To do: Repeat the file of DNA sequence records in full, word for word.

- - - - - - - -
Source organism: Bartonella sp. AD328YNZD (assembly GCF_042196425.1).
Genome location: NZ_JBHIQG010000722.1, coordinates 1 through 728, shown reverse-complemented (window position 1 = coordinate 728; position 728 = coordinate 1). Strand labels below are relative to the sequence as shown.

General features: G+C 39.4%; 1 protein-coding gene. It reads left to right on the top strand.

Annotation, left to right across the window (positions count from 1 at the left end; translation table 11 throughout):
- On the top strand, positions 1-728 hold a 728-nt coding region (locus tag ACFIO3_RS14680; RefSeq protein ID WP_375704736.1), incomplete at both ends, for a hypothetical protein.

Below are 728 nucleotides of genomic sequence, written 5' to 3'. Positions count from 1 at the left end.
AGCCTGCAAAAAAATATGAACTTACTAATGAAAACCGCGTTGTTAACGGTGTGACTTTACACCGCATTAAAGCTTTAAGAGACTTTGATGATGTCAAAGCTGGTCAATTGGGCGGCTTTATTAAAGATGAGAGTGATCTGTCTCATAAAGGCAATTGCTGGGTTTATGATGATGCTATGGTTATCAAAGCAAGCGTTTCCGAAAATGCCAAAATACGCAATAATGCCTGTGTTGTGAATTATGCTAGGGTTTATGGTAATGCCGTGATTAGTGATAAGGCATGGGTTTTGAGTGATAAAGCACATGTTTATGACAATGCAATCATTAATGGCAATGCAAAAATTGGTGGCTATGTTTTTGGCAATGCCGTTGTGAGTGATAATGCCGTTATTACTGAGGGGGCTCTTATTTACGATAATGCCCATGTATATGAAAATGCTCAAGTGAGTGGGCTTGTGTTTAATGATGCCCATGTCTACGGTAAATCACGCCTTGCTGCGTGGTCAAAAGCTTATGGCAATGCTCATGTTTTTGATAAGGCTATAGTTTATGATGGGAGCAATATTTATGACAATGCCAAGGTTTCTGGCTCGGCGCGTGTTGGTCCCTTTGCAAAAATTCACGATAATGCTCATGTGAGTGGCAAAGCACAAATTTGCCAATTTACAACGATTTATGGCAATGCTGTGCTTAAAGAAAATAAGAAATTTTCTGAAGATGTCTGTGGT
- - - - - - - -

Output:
Source organism: Bartonella sp. AD328YNZD (assembly GCF_042196425.1).
Genome location: NZ_JBHIQG010000722.1, coordinates 1 through 728, shown reverse-complemented (window position 1 = coordinate 728; position 728 = coordinate 1). Strand labels below are relative to the sequence as shown.

General features: G+C 39.4%; 1 protein-coding gene. It reads left to right on the top strand.

Annotation, left to right across the window (positions count from 1 at the left end; translation table 11 throughout):
- On the top strand, positions 1-728 hold a 728-nt coding region (locus tag ACFIO3_RS14680; RefSeq protein ID WP_375704736.1), incomplete at both ends, for a hypothetical protein.

Below are 728 nucleotides of genomic sequence, written 5' to 3'. Positions count from 1 at the left end.
AGCCTGCAAAAAAATATGAACTTACTAATGAAAACCGCGTTGTTAACGGTGTGACTTTACACCGCATTAAAGCTTTAAGAGACTTTGATGATGTCAAAGCTGGTCAATTGGGCGGCTTTATTAAAGATGAGAGTGATCTGTCTCATAAAGGCAATTGCTGGGTTTATGATGATGCTATGGTTATCAAAGCAAGCGTTTCCGAAAATGCCAAAATACGCAATAATGCCTGTGTTGTGAATTATGCTAGGGTTTATGGTAATGCCGTGATTAGTGATAAGGCATGGGTTTTGAGTGATAAAGCACATGTTTATGACAATGCAATCATTAATGGCAATGCAAAAATTGGTGGCTATGTTTTTGGCAATGCCGTTGTGAGTGATAATGCCGTTATTACTGAGGGGGCTCTTATTTACGATAATGCCCATGTATATGAAAATGCTCAAGTGAGTGGGCTTGTGTTTAATGATGCCCATGTCTACGGTAAATCACGCCTTGCTGCGTGGTCAAAAGCTTATGGCAATGCTCATGTTTTTGATAAGGCTATAGTTTATGATGGGAGCAATATTTATGACAATGCCAAGGTTTCTGGCTCGGCGCGTGTTGGTCCCTTTGCAAAAATTCACGATAATGCTCATGTGAGTGGCAAAGCACAAATTTGCCAATTTACAACGATTTATGGCAATGCTGTGCTTAAAGAAAATAAGAAATTTTCTGAAGATGTCTGTGGT